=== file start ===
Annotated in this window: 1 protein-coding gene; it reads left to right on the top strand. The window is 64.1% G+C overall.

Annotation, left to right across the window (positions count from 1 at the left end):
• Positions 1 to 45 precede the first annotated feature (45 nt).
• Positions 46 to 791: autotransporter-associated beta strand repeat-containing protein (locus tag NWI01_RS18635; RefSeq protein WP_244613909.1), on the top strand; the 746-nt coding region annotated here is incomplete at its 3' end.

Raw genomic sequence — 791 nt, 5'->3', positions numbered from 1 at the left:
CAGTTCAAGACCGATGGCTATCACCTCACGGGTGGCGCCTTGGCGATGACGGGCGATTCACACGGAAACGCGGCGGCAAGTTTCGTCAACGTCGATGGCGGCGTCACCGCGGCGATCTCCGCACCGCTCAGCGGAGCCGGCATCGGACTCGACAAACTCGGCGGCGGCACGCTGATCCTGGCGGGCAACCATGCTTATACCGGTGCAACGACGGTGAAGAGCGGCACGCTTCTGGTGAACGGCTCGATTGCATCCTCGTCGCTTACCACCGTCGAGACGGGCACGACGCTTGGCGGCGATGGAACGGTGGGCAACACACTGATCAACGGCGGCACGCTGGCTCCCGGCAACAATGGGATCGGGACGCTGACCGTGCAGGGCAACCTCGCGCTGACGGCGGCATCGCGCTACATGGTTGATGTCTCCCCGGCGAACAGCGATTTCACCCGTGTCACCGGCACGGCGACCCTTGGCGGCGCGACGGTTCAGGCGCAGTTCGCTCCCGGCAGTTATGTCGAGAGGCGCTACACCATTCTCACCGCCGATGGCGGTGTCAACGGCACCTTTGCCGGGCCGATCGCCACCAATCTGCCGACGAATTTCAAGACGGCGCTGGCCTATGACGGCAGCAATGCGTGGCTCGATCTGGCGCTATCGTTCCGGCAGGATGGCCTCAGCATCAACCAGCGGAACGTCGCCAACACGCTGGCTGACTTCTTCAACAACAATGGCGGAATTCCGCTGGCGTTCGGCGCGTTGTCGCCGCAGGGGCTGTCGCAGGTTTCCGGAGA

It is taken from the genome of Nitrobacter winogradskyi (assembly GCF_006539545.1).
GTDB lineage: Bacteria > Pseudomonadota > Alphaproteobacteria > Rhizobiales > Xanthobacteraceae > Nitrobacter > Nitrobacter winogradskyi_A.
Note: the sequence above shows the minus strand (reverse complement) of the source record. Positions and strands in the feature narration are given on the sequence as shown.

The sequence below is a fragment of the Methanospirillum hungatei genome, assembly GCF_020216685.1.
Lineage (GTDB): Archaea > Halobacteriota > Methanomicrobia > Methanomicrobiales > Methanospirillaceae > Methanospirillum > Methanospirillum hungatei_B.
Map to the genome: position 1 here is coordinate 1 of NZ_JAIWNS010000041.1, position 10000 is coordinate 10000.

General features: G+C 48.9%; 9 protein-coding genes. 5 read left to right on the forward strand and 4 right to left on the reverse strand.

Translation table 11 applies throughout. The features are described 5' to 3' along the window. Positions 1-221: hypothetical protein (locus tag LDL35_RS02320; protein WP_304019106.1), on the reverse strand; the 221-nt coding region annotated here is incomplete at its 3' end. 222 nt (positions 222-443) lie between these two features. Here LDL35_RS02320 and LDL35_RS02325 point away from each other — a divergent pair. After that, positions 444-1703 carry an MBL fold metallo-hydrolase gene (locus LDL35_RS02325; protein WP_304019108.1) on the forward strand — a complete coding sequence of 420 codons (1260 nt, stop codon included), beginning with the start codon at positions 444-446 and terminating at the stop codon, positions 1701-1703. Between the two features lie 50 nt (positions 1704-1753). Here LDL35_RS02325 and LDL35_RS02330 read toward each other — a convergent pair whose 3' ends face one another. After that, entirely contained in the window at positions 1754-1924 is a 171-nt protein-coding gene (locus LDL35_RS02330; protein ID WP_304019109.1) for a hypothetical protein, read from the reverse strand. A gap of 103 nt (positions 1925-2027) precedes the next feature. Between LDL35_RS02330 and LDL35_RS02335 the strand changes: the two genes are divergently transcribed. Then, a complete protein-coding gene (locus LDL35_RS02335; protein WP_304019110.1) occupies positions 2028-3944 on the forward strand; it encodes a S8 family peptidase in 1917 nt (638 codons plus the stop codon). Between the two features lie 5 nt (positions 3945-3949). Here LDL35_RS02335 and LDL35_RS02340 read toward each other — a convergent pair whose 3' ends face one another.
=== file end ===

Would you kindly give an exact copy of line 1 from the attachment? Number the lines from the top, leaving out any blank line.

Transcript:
Annotated in this window: 1 protein-coding gene; it reads left to right on the top strand. The window is 64.1% G+C overall.